Directors & officers (D&O) insurance is crucial to a company’s risk management strategy. It provides coverage for lawsuits brought against a company’s directors, officers and managers for alleged wrongful acts committed in their role. While D&O insurance can provide extensive coverage, there are aspects that aren’t covered. Let’s discuss what D&O insurance doesn’t cover and what other insurance policies companies may need to consider.
What D&O insurance doesn’t cover
Here are some common things that you might think a D&O policy would cover, but doesn’t.
- Criminal acts
Did you know insurance typically doesn’t cover claims arising from criminal acts committed by a director or officer? Depending on the wording, there may be coverage if a final adjudication finds the director or officer not guilty of the criminal act.
- Intentional acts
Claims arising from intentional acts by a director or officer are excluded.
- Bodily injury and property damage
It typically doesn’t cover bodily injury or property damage claims. Companies should look to other types of liability insurance, such as general liability insurance, to provide coverage for these claims.
- Employment practices liability
While some D&O policies may include a limited amount of employment practices liability coverage, it’s often excluded. Companies need to purchase a separate employment practices liability insurance policy to provide coverage for claims related to employment practices.
This includes claims such as discrimination, harassment, and wrongful termination. Employment practices policies can be tied to the D&O policy limits or have separate limits.
- Cyber liability
Claims related to cyber incidents, such as data breaches or cyber-attacks aren’t usually covered either. Companies should strongly consider purchasing a separate cyber liability insurance policy to provide proper coverage and protection for these risks.
Why are these areas not covered
D&O insurance is designed to protect Directors, Officers, and managers from unintentional acts, that they’re held liable for. There are several reasons that the above are excluded, including:
Legal and Regulatory Issues
The legal and regulatory landscape differs among jurisdictions and can undergo frequent changes. For instance, certain regions might enforce stricter laws concerning insider trading or antitrust violations, and this can directly affect the insurance coverage offered in those areas.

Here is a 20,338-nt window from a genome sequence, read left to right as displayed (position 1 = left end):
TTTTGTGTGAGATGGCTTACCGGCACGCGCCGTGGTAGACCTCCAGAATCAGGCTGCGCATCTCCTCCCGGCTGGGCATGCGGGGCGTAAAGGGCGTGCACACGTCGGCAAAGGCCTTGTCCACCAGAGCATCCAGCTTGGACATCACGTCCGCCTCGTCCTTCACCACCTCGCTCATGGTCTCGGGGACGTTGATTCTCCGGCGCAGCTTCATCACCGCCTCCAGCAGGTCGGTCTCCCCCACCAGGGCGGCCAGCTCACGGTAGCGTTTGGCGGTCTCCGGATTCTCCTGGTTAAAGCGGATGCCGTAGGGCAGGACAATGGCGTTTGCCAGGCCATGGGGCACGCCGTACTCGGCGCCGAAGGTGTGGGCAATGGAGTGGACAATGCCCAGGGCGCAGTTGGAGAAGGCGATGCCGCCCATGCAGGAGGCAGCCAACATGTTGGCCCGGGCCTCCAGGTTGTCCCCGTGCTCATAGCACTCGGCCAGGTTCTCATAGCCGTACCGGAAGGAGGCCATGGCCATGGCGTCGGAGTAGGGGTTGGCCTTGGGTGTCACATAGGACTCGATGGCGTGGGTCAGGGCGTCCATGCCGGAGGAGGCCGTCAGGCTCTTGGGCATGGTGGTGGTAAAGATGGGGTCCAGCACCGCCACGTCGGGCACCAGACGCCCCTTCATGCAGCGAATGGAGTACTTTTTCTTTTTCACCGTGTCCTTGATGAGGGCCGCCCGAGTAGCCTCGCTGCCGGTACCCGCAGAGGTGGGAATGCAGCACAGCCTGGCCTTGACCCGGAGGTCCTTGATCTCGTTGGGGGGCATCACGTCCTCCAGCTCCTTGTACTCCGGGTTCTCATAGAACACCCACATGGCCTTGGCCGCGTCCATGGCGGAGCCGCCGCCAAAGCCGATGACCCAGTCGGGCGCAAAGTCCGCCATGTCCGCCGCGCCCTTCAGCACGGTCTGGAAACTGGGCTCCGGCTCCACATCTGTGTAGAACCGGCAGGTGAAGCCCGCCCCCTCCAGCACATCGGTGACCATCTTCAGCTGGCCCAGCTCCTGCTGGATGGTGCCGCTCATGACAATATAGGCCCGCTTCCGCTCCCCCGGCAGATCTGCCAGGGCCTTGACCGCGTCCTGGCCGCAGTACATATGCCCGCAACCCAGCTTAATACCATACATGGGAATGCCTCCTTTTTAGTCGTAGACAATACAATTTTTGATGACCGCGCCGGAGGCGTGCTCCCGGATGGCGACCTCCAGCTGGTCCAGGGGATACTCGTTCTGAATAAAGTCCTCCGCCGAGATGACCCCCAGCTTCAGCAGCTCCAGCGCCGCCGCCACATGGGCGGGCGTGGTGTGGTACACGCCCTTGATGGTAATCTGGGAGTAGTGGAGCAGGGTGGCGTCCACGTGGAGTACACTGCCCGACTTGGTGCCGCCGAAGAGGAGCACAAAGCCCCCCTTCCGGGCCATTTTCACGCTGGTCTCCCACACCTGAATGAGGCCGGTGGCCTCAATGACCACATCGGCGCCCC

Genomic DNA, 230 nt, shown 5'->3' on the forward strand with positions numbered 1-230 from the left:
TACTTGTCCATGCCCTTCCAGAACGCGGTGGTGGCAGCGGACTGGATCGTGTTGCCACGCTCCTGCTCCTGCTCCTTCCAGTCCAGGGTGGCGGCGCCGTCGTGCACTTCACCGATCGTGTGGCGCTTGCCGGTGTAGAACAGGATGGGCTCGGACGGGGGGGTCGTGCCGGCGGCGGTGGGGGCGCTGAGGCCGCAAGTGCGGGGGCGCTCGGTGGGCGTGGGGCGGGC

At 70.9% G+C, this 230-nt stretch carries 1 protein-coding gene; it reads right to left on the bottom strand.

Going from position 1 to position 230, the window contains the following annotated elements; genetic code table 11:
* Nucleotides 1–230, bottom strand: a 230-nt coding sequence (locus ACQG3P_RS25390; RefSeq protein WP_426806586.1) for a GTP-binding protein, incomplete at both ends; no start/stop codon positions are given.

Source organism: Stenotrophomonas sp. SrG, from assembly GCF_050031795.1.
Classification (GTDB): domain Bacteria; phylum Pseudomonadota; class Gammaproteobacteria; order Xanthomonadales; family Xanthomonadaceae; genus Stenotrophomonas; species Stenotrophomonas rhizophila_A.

At times, an insurer is unable to provide legal protection (indemnify) to the insured for certain claims, like punitive damages. This limitation arises due to the extensive variations in laws and regulations across different regions, which can significantly affect the coverage of the insurance policy, depending on the jurisdiction where the claim is filed.
Risks better covered under another policy
Another reason certain areas are not covered by D&O insurance is that the risk is better covered under a different policy. Let’s consider Employment Practices Liability as an example. While some coverage may be available under a D&O (Directors and Officers) policy, it’s more suitable to address the risk posed by employment-related lawsuits through specific EPL (Employment Practices Liability) coverage. Similarly, D&O policies do not include cyber coverage, so a separate cyber policy is necessary to address these risks.
Certain acts are just uninsurable, including intentional criminal acts. Depending on the D&O policy, there may be no coverage as soon as the allegation of a criminal act is made. The costs may be reimbursed if the Director is found innocent upon final adjudication (highest court). Some policies work in reverse and will provide defence until the final adjudication of guilt.
Claims not covered
Let’s take a look at some high profile D&O claims that weren’t covered.
The Enron scandal of 2001 was one of the most infamous cases of corporate fraud in history. The company’s top executives were found guilty of various financial crimes, including accounting fraud, insider trading, and securities fraud. The resulting lawsuits and settlements cost the company billions, most of which would not have been covered by a D&O policy.
- Wells Fargo
In 2016, Wells Fargo was found to have opened millions of unauthorized bank and credit card accounts in the names of its customers. The scandal led to the resignation of the company’s CEO and other top executives, resulting in numerous lawsuits and investigations. If the CEO intentionally engaged in this wrongdoing, then the D&O policy would likely not cover the costs.
In 1996, the National Hockey League Players’ Association (NHLPA) was embroiled in a financial scandal after it was revealed that former executive director had embezzled funds from the organization. It was also discovered that they had arranged for several NHL players to receive zero-interest loans from the NHLPA pension fund. This misappropriation of funds could have been covered by a D&O policy if not for the intentional criminal act.
To better protect against claims like these that are not covered by D&O insurance, companies must establish more robust internal controls, specifically those that hold senior-level executives accountable. Investing in a strong risk management strategy, including but not reliant on D&O insurance, will help mitigate the financial and legal consequences of uncovered claims. Ready to chat about your organization’s D&O coverage? Connect with us to get started or click below for your Directors and Officers quote.